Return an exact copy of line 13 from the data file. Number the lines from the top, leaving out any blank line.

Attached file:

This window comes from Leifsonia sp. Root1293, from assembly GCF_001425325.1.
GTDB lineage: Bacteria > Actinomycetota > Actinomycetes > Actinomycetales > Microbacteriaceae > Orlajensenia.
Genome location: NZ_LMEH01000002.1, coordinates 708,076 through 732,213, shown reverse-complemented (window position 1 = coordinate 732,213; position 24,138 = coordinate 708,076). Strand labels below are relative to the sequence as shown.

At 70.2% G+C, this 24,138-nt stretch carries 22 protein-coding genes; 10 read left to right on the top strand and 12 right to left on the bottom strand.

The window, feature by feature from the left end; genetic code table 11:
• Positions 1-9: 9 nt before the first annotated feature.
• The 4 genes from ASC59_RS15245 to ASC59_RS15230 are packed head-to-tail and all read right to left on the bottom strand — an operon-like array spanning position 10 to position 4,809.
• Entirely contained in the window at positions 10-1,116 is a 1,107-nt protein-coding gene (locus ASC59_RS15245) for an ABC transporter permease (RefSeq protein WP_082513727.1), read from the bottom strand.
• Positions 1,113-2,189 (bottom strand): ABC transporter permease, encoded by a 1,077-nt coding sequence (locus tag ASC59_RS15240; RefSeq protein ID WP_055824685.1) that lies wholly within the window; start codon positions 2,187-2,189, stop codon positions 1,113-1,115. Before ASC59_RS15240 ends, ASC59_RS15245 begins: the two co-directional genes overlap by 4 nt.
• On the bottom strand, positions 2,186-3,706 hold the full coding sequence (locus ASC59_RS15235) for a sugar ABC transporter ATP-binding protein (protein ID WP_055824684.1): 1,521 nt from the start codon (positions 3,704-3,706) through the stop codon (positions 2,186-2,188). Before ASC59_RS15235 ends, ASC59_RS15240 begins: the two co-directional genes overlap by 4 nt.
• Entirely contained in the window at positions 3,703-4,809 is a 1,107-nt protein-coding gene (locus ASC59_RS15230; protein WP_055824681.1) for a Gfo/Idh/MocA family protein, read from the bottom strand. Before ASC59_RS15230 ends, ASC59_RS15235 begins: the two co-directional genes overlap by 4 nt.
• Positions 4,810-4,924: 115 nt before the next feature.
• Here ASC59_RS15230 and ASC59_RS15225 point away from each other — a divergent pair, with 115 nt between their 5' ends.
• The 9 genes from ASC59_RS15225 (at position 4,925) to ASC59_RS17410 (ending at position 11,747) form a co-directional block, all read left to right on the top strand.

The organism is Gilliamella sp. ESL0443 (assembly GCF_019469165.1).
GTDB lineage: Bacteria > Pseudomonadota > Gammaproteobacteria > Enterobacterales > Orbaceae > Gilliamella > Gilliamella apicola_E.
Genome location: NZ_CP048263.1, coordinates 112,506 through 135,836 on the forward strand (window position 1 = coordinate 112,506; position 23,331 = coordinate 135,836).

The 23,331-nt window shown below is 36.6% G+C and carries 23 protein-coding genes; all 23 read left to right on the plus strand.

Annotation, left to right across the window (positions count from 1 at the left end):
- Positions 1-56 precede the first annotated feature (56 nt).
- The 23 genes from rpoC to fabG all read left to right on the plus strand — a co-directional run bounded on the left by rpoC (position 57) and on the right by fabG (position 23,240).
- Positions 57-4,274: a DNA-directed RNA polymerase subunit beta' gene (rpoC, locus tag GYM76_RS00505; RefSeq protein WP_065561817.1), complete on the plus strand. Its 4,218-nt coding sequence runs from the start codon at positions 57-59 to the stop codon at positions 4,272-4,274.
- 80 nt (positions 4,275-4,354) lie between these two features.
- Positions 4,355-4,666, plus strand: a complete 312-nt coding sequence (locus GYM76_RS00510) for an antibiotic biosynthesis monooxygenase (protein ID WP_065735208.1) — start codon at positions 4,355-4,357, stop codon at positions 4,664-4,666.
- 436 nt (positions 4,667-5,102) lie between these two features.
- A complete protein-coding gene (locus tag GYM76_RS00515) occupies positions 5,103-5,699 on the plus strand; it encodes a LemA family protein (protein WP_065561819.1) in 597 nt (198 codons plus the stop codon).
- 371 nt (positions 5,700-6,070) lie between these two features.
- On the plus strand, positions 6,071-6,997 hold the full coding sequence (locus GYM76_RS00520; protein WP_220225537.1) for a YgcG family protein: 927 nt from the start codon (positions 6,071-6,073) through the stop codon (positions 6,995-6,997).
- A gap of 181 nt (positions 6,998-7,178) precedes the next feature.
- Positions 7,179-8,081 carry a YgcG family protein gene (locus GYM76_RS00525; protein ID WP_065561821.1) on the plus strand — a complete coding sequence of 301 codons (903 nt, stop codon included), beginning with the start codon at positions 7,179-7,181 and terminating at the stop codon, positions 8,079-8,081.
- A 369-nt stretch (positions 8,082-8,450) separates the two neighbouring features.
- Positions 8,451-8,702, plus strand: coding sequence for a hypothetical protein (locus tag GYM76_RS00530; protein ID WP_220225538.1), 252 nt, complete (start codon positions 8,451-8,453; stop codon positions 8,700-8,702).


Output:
• Here ASC59_RS15230 and ASC59_RS15225 point away from each other — a divergent pair, with 115 nt between their 5' ends.